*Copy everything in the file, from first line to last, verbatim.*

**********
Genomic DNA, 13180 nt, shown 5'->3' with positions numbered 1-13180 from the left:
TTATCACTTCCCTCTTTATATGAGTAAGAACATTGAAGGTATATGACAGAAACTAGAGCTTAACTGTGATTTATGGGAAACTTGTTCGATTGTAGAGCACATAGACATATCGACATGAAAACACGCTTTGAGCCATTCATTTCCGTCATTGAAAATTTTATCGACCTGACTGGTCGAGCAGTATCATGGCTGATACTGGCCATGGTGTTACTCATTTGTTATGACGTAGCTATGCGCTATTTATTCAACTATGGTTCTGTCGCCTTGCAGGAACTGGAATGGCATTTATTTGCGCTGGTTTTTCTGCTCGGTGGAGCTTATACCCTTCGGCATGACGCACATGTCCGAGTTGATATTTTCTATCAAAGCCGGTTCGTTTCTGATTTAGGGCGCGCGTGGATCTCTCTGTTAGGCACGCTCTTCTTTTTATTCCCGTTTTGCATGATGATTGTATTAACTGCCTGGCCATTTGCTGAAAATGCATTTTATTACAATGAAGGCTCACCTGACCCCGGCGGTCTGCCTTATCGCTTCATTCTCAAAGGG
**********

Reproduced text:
Genomic DNA, 13180 nt, shown 5'->3' with positions numbered 1-13180 from the left:
TTATCACTTCCCTCTTTATATGAGTAAGAACATTGAAGGTATATGACAGAAACTAGAGCTTAACTGTGATTTATGGGAAACTTGTTCGATTGTAGAGCACATAGACATATCGACATGAAAACACGCTTTGAGCCATTCATTTCCGTCATTGAAAATTTTATCGACCTGACTGGTCGAGCAGTATCATGGCTGATACTGGCCATGGTGTTACTCATTTGTTATGACGTAGCTATGCGCTATTTATTCAACTATGGTTCTGTCGCCTTGCAGGAACTGGAATGGCATTTATTTGCGCTGGTTTTTCTGCTCGGTGGAGCTTATACCCTTCGGCATGACGCACATGTCCGAGTTGATATTTTCTATCAAAGCCGGTTCGTTTCTGATTTAGGGCGCGCGTGGATCTCTCTGTTAGGCACGCTCTTCTTTTTATTCCCGTTTTGCATGATGATTGTATTAACTGCCTGGCCATTTGCTGAAAATGCATTTTATTACAATGAAGGCTCACCTGACCCCGGCGGTCTGCCTTATCGCTTCATTCTCAAAGGG